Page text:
Have you ever felt that the minute you let your guard down, something bad will happen? Perhaps you’ve felt that minute you stop worrying about passing the EPPP, you’ll forget everything you’ve learned. There’s a fear of what will happen if all your studying goes to waste; a fear of failure.
In immediately dangerous situations, fear is a survival tool. Our bodies sense fear when there is danger to alert us to get out of harm’s way. When we sense fear of something distant – like failing the EPPP – fear can be a burden that gets in the way of success. EPPP failure is avoidable and not immediate danger, therefore it is not worth fearing. (TSM has a 94% success rate so you’ve already taken a step to success by being here.)
So how do we overcome the fear that’s not worth fearing but, alas, still haunting?
Fear can be overcome when it is diminished. It holds less power over us the more exposure we have to what is causing it. For example, someone who is afraid of the ocean should slowly start to acquaint with the water and will eventually work up the courage to confront what’s scary.
Lisa Fritscher of Very Well wrote The Psychology of Fear and says
“Repeated exposure to similar situations leads to familiarity. This greatly reduces both the fear response and the resulting elation, leading adrenaline junkies to seek out ever new and bigger thrills. It also forms the basis of some phobia treatments, which depend on slowly minimizing the fear response by making it feel familiar.”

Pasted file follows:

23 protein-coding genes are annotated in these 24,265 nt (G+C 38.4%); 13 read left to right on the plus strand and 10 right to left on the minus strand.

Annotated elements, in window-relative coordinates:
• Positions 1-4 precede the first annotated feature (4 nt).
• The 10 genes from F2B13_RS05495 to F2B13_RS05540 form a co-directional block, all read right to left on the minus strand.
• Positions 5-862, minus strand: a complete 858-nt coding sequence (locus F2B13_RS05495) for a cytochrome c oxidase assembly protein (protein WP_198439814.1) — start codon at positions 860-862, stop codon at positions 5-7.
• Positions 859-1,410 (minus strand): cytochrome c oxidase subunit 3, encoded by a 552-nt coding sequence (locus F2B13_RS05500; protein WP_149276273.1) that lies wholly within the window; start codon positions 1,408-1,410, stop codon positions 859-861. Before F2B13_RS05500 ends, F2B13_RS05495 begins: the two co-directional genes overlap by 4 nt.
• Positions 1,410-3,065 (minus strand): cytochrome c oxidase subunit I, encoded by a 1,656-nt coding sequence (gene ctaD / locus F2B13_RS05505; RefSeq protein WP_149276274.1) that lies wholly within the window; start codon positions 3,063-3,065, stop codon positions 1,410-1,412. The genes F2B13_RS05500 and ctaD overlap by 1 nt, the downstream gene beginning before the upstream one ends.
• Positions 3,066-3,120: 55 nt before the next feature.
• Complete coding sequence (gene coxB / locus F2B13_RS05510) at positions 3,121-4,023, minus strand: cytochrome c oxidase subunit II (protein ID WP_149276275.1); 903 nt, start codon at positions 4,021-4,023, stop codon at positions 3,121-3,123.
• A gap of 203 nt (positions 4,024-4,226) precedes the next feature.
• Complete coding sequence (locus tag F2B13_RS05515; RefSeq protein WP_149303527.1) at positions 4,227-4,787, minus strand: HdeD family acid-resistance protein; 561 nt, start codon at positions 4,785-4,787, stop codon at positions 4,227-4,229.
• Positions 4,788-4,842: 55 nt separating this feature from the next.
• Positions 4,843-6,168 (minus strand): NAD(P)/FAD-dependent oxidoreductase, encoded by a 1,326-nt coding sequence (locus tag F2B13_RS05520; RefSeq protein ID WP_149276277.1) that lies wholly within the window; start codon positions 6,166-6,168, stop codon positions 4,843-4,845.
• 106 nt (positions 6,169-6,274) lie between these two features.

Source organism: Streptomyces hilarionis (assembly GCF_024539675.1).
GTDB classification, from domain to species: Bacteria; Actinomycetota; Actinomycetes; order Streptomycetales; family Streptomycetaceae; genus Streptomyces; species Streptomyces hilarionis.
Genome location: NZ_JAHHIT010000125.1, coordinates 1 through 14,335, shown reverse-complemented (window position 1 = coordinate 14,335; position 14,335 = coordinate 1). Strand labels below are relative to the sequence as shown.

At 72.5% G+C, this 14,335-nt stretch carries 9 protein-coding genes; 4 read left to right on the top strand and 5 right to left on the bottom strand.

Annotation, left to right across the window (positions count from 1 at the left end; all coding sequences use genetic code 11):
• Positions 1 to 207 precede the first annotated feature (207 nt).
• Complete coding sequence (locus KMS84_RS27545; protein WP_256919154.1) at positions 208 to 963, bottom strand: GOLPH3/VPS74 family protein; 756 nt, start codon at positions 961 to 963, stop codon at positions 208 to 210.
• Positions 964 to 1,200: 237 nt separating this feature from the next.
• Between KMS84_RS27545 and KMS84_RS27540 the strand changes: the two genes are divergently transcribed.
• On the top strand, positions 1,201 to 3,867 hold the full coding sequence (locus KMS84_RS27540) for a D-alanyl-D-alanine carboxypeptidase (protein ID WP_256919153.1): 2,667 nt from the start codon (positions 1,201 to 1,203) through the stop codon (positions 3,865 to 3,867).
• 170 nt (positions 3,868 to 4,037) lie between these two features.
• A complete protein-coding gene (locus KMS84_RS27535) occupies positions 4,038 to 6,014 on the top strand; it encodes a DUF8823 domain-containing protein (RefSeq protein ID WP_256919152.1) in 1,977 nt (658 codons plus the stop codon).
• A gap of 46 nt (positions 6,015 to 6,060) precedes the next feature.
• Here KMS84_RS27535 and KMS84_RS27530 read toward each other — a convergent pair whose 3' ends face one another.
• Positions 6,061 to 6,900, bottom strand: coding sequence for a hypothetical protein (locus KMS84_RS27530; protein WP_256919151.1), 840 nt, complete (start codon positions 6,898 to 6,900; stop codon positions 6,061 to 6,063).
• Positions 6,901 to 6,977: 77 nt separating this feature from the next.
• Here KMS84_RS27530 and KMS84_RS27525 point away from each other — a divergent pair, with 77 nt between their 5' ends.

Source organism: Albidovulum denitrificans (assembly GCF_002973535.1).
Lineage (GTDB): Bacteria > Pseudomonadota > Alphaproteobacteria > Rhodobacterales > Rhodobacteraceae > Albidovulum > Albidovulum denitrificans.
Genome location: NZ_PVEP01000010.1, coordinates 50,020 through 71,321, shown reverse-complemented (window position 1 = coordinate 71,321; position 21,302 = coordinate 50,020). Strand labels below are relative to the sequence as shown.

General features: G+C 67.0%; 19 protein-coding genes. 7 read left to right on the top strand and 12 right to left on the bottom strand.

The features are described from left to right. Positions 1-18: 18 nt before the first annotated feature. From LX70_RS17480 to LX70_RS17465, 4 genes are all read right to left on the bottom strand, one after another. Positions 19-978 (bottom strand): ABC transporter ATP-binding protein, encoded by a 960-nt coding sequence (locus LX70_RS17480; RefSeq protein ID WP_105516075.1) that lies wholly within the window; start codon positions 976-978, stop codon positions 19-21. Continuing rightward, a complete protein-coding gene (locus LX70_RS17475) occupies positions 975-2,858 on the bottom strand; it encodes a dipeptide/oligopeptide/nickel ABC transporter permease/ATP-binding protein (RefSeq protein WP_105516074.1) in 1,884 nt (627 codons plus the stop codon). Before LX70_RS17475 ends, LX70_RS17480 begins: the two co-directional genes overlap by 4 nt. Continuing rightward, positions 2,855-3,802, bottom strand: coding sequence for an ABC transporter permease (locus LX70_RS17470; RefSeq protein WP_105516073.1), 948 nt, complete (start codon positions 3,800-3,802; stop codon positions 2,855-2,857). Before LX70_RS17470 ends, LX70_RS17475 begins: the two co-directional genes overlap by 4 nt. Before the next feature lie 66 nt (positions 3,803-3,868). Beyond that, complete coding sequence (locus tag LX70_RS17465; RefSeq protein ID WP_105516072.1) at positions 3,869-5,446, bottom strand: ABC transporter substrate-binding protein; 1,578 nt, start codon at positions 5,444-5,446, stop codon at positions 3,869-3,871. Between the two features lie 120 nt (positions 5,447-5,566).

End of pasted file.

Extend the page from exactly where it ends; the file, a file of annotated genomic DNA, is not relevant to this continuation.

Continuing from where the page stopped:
If you’re afraid of failing the EPPP, you should acquaint yourself with the test material and what test day will be like. Familiarizing yourself with practice tests and EPPP concepts will help you understand that you are capable.
Another tactic, presented by Dale Carnegie in How to Stop Worrying and Start Living is to familiarize yourself with the worst possible scenario and then accept it. Learning that you will not only live but be okay after failure will help you create action steps and ultimately avoid the situation you fear altogether because fear is no longer something standing in the way of you moving forward.
Think through what failure means for you. Perhaps you are afraid of failing the test because it means you’ll have to re-take it which means you’ll have to study again during an inconvenient time. What would a study schedule during such a time look like for you? Think through the possibilities of what could be a worst-case scenario, then accept it and move forward without fear hindering your success.